“I could just hate you or hold it inside but I choose to forgive,” New Orleans-based R&B duo 13 Dreams croon in the nostalgic new video for their single “The Middle.” The video feels like popping an old family movie into the VCR at a parent’s house, but the song itself looks forward to a more realistic, if tortured, present. Premiering today (June 26) on OffBeat.com, the music video for “The Middle” is a fever dream brought on by the pain of heartbreak, mixed with cheesy family photos of a bygone era.
In it, vintage family photos featuring a variety of genders, ages and ethnicities are sequenced together. The subjects lip sync the words to the song with varying degrees of enthusiasm, but they all share a visible sense of longing. Even with the obvious sentiment attached to the grainy, flickering footage, the characters are equally responsible in contributing to the video’s wistful intrigue.
“When we were casting the video we had a lot of different people in mind, but eventually we covered so much ground with regards to age range, race, gender and social contexts that the visual became more about the overall context of life being this constant state of the unknown,” 13 Dreams said. “Sometimes that’s encouraging and a reason for people to move forward and push themselves harder, but more often than not it’s completely terrifying.”
The duo admit that the video’s contrast with the song’s modern sound exists to create a feeling of longing for a previous time. They describe their latest project, Moonset, as a breakup album, and they see being in “The Middle” as just one of many feelings one experiences after a relationship ends.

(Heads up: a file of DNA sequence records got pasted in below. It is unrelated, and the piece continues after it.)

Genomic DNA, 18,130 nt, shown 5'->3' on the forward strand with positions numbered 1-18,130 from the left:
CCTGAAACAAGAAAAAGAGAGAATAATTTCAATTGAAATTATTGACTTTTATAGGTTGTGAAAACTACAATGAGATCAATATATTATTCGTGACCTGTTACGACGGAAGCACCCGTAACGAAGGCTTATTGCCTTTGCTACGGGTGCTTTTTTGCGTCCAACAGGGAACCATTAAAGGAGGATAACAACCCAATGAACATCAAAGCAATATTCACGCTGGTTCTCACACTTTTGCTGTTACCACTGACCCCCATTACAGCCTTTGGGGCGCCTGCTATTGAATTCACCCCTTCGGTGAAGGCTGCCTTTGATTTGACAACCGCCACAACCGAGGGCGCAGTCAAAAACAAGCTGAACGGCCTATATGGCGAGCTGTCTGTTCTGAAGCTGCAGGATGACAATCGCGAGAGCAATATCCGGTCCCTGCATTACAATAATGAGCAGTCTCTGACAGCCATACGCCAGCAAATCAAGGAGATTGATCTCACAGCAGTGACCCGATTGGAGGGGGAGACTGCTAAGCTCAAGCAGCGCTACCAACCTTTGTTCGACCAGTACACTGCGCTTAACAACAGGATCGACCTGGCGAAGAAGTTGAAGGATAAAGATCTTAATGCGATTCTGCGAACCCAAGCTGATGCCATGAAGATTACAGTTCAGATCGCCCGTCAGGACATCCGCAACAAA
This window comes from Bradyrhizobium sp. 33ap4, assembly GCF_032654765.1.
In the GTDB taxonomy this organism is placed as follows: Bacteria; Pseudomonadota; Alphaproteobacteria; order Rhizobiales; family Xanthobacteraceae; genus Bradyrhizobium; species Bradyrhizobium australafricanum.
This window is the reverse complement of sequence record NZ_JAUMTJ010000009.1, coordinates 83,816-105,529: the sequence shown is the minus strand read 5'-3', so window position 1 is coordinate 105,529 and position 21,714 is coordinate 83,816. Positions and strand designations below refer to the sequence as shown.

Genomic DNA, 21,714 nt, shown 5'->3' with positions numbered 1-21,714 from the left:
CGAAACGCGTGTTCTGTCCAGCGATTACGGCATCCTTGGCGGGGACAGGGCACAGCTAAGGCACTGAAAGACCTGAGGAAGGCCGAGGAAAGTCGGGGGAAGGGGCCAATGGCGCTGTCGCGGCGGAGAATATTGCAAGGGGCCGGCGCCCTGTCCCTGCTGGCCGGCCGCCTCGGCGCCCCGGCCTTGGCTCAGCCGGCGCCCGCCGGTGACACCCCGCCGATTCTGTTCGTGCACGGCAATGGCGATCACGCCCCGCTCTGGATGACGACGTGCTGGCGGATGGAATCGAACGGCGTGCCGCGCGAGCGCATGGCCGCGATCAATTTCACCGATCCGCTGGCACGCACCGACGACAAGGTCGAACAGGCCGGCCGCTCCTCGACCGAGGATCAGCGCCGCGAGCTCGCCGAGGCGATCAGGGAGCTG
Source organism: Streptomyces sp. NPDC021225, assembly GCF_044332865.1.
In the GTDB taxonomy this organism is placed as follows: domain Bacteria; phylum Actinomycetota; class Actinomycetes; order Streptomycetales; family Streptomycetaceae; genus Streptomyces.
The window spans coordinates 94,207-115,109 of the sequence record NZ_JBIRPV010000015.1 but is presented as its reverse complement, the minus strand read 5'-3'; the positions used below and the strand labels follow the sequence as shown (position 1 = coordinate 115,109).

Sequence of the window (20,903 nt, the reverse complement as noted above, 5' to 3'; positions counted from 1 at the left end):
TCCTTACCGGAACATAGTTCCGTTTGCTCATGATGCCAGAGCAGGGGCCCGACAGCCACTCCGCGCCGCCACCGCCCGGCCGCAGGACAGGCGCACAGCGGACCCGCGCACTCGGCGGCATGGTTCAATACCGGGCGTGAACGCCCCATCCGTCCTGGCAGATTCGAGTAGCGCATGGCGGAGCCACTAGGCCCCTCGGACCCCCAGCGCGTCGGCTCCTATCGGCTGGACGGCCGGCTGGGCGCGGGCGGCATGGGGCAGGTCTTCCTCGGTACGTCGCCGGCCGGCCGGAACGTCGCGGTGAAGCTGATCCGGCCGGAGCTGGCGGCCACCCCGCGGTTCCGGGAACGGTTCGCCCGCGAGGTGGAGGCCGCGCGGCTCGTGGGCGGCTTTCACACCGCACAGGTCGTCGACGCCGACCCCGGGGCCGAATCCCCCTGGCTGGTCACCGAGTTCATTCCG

“‘The Middle’ is specifically about being in limbo and wanting the most positive outcomes while recognizing that you have little-to-no control over the person you desire reciprocity from,” they explain. “In that respect, breakups are by nature these nostalgic moments in life. They’re instances, where even if there’s anger and hated present in your heart, it’s only there because of the acknowledgement that there was so much about that experience that you truly loved in the first place. That’s the energy that keeps people going when it seems like the weight of losing someone significant can make want to just give in.”
The video’s director, Michael Arcos, has prior experience with the group, as he edited their “Kaleidoscopes & Beach Scenes” video in 2017. In fact, it was Arcos who originally came up with the video’s concept. He proposed the use of photographic superimposition in the video, where one combines several photos at different scales to create something akin to a collage. This technique was very popular throughout the 70s and 80s, and it is usually associated it with cheesy family photo shoots done by professional photographers. The photos also reminded the band of Queen’s video for “Bohemian Rhapsody,” where the video’s kaleidoscopic effect mimicked that of looking through a pane of glass or prism. Lee Garcia created the video’s glitchy art, and lighting was handled by Bruno Doria.
“Although the song utilizes newer techniques and modern electronics, I wanted the video to feel like a VHS you could find underneath your senile, ‘shell shocked’ grandfather’s rocking chair,” Arcos said. “To then create an obscured memory of a haunted past.”